Jenny Rissveds went down hard in Saturday's XCC in Nove Mesto and was unable to take the start in Sunday's XCO race. She looks to have injured her lip and had several stitches and we're hoping that she hasn't suffered a concussion in the high speed crash, but haven't heard confirmation.

While neither rider has to worry about Olympic selection since they're both the top riders in their countries, there is only two months left before the Games and we hope to see both riders back to top form in Paris.

France's Joshua Dubau is another casualty of the XCC format, breaking his elbow in Araxa.

Riley Amos is really getting that cork popping and champagne spraying dialled in 2024.
Isabella Holmgren takes the easy win.

4. It's worth paying attention to U23 XC World Cup results since many countries use them for Olympic selection.

All eyes might be on the Elite races, but many countries also have the U23 races in their selection criteria for the Paris Olympics. The criteria for making the Canadian team states that a Top 12 finisher in the Elite XCO at the 2023 World Championships or an Elite World Cup in Europe is prioritized over a Top 3 finisher in the U23 XCO at the 2023 World Championships or a UCI World Cup in Europe. Gunnar Holmgren took a career-best 8th place and looks to have secured Canada's sole male mountain bike spot at the 2024 Olympics.

However, no Elite Canadian women finished in the top 12 at the 2023 World Championships or a European World Cup. After Isabella Holmgren's win in the U23 race on Saturday, she became the forerunner for the Canadian women's Olympic team. Going into Sunday's race, Jenn Jackson had to finish 12th or higher to take Canada's one spot. She rode strong in the top 12 for the first half of the race, but went backwards in the second half of the race and compounded her fade with a mechanical

The criteria for selection for each country is different and you can see the selection criteria for the United States here. A major difference here with the Canadian selection criteria is that an Elite rider has to finish in the top five twice before being nominated to the 2024 Olympic Games Team.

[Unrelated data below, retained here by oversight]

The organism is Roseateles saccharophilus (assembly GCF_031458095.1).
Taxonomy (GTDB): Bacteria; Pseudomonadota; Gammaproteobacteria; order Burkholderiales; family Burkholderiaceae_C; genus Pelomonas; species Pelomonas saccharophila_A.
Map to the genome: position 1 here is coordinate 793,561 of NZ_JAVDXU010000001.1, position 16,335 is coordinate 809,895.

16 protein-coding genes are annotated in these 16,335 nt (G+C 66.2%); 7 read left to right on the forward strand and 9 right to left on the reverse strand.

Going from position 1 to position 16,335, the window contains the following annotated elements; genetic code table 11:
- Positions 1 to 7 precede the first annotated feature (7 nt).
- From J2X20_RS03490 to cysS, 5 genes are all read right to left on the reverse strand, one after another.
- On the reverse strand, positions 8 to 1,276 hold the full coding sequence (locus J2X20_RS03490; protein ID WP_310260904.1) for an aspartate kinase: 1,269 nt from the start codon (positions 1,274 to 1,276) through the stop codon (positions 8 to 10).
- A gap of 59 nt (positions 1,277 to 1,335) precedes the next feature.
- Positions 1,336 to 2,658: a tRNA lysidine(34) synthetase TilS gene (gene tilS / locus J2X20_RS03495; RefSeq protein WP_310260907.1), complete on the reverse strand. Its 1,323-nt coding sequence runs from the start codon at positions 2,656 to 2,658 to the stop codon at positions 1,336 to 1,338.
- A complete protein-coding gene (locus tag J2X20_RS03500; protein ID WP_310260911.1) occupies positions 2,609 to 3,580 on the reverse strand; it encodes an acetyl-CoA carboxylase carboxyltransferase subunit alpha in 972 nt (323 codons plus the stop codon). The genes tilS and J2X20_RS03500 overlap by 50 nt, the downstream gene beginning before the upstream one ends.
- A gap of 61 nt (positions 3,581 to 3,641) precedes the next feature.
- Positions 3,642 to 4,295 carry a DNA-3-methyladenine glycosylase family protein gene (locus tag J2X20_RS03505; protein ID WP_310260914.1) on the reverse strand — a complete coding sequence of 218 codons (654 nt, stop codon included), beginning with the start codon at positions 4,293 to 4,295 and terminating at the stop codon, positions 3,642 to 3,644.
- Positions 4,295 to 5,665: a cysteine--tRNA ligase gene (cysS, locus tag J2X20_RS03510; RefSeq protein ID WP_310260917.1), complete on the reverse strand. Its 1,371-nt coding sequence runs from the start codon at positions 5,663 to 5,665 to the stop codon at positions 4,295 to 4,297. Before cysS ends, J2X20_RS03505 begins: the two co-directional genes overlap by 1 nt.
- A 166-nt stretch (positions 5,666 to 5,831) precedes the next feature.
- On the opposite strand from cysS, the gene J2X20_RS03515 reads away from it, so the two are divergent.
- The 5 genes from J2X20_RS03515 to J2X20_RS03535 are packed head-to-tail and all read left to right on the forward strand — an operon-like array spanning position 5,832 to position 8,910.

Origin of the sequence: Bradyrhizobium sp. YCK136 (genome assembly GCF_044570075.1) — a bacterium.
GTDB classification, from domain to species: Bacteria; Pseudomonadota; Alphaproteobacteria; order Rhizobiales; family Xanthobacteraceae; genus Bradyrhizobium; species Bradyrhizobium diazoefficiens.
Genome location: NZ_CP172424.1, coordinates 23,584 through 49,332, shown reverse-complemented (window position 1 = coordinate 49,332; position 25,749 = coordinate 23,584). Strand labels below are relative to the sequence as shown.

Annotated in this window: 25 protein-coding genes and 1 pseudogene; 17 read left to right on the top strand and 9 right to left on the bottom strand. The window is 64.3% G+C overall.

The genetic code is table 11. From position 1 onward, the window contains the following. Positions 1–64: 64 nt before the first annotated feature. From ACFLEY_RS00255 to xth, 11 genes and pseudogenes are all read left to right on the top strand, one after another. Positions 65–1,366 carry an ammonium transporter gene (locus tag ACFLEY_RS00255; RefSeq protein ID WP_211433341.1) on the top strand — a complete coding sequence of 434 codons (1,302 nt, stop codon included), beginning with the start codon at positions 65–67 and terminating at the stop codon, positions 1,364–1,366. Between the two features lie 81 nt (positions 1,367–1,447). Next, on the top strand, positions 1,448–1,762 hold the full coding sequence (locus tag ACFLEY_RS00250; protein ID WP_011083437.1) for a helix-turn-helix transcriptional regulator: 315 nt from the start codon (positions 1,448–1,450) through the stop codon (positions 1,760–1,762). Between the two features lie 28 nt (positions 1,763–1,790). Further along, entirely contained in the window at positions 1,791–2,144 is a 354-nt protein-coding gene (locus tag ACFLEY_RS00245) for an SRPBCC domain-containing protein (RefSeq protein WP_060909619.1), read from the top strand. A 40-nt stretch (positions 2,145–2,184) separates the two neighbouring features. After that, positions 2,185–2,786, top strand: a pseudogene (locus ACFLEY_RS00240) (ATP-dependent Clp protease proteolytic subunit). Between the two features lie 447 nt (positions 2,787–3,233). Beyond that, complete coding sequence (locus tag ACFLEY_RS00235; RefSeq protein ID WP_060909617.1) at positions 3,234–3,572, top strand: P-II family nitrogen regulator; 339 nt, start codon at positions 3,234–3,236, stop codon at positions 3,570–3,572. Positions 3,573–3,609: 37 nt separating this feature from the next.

Haley Batten and Savilia Blunk were able to secure two top five rankings, three in Batten's case, and therefore made that selection criteria. However, despite his Elite win in Mairipora, Christopher Blevins has not made the initial criteria outlined by USA Cycling since two U23 wins is ranked more highly than one Elite win.

Riley Amos has impressively won every U23 XC World Cup race he's taken part in this year. The 22-year old from Durango, Colorado has won all three World Cup XCC races and all three World Cup XCO races he's taken part in this year and will be representing the United States at the Olympics in Paris. It's impressive, but should two U23 wins rank higher than one Elite World Cup win? Regardless, the United States has secured enough points that they will be able to send two male and two female riders, unlike Canada which will just be able to send one rider from each category, and so we should see both Amos and Blevins on the line in Paris.

Victor Koretzky takes the XCC win on the charge to the line.

5. Victor Koretzky won the XCC on what looks like a Specialized Pathfinder gravel tire.

The Short Track race in Nove Mesto might not be one of the most technical courses we've seen and the weather held for the Elite races, but it's surprising to see a gravel tire in the mix at the start line. However, it looks like the 700x42 S-Works Pathfinder 2Bliss Ready tire is what race winner Victor Koretzky decided to race on. Although it could also be the 700x47 Pathfinder Pro 2Bliss Ready tire. Regardless, neither is a mountain bike specific tread.

While riders have to race on the same bike in the XCC as the XCO, what parts they hang on that frame can be completely changed overnight.

Schurter burnt all his matches trying to stay on Pidcock s wheel to no avail. Still his second place finish is not to be overlooked.

6. Nino Schurter now has 79 World Cup podiums.

With his second place in Nove Mesto, Nino Schurter secured his 79th World Cup podium. He's won 35 and now has finished second 27 times. During the broadcast, the announcers shared that he has a 61% success rate time of hitting the podium every time he takes to the start line in a World Cup XCO.

Puck Pieterse leads the pack around the tight bends in the lower half of the track. She d fight back from a fall sustained mid race and slot into the top five.

7. The favourites who missed round one all finished in the top ten.

Pauline Ferrand Prevot, Mona Mitterwallner, Puck Pieterse and Tom Pidcock all missed rounds one and two in Brazil for various reasons. Ferrand Prevot was focused on Olympic selection, Pieterse and Pidcock were racing on the road, while Mitterwallner was recovering from illness after Cape Epic.